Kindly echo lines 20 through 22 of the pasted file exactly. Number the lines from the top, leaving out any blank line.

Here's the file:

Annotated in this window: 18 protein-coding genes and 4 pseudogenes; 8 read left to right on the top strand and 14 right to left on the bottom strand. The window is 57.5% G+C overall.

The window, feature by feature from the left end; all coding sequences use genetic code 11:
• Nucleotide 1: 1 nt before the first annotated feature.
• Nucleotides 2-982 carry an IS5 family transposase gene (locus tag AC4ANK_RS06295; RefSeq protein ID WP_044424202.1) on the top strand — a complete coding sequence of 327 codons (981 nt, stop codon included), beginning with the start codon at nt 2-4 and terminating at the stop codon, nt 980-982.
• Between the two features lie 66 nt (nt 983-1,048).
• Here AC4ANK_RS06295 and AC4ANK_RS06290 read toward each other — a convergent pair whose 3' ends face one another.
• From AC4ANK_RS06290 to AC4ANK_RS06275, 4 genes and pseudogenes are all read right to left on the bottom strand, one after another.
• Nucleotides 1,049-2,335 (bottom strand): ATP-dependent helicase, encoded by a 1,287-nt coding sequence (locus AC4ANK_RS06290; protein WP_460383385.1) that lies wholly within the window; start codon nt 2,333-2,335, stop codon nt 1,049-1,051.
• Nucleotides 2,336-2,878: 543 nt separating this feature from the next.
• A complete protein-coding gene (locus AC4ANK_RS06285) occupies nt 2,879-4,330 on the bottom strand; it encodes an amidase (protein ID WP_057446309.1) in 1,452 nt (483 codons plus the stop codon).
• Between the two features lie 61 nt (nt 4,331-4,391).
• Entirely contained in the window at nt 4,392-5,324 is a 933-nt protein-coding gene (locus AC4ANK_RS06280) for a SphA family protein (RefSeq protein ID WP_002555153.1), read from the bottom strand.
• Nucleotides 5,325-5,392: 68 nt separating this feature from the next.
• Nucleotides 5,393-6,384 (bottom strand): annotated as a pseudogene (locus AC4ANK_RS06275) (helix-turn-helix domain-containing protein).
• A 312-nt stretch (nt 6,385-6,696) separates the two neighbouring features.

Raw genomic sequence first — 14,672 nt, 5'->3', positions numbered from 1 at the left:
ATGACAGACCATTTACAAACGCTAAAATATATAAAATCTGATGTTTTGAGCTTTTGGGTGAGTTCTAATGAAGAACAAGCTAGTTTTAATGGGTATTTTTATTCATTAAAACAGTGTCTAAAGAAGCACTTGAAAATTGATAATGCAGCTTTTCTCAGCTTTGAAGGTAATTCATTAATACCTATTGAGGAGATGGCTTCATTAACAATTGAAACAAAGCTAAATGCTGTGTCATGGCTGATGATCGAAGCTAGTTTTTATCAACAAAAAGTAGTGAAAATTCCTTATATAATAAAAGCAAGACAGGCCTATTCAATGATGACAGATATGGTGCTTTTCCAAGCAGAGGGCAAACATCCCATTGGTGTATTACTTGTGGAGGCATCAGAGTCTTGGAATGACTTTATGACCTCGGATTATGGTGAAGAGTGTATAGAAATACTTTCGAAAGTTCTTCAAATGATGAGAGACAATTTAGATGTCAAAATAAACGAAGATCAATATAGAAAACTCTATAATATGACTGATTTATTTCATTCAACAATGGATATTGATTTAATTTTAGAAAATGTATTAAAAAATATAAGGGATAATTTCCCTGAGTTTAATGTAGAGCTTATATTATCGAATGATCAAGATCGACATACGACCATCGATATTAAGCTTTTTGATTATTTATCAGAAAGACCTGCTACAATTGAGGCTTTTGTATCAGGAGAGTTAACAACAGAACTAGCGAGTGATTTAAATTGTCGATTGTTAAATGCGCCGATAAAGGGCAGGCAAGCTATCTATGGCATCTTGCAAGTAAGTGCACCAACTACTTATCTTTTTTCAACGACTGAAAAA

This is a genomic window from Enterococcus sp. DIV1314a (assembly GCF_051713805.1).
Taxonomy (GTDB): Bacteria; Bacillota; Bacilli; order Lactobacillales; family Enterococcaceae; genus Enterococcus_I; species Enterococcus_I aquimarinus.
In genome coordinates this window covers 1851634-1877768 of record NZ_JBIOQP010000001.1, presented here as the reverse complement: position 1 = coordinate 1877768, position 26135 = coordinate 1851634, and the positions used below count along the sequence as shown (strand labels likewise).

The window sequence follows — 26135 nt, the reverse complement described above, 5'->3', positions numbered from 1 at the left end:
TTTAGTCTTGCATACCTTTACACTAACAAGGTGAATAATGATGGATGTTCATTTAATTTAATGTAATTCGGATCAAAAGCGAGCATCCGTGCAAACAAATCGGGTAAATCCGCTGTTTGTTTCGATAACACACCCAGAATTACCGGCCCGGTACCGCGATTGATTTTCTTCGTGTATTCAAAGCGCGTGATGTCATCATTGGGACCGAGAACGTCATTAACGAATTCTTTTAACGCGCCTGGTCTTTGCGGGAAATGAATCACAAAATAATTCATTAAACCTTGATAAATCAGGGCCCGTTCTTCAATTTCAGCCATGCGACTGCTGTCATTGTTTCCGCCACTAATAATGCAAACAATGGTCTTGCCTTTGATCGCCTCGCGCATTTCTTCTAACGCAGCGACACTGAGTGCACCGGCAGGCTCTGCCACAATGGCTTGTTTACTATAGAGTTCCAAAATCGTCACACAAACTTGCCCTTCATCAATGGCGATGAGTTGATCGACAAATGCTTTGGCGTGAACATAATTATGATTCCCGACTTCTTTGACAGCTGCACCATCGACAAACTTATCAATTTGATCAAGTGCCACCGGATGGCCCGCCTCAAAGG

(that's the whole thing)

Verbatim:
In genome coordinates this window covers 1851634-1877768 of record NZ_JBIOQP010000001.1, presented here as the reverse complement: position 1 = coordinate 1877768, position 26135 = coordinate 1851634, and the positions used below count along the sequence as shown (strand labels likewise).

The window sequence follows — 26135 nt, the reverse complement described above, 5'->3', positions numbered from 1 at the left end:
TTTAGTCTTGCATACCTTTACACTAACAAGGTGAATAATGATGGATGTTCATTTAATTTAATGTAATTCGGATCAAAAGCGAGCATCCGTGCAAACAAATCGGGTAAATCCGCTGTTTGTTTCGATAACACACCCAGAATTACCGGCCCGGTACCGCGATTGATTTTCTTCGTGTATTCAAAGCGCGTGATGTCATCATTGGGACCGAGAACGTCATTAACGAATTCTTTTAACGCGCCTGGTCTTTGCGGGAAATGAATCACAAAATAATTCATTAAACCTTGATAAATCAGGGCCCGTTCTTCAATTTCAGCCATGCGACTGCTGTCATTGTTTCCGCCACTAATAATGCAAACAATGGTCTTGCCTTTGATCGCCTCGCGCATTTCTTCTAACGCAGCGACACTGAGTGCACCGGCAGGCTCTGCCACAATGGCTTGTTTACTATAGAGTTCCAAAATCGTCACACAAACTTGCCCTTCATCAATGGCGATGAGTTGATCGACAAATGCTTTGGCGTGAACATAATTATGATTCCCGACTTCTTTGACAGCTGCACCATCGACAAACTTATCAATTTGATCAAGTGCCACCGGATGGCCCGCCTCAAAGG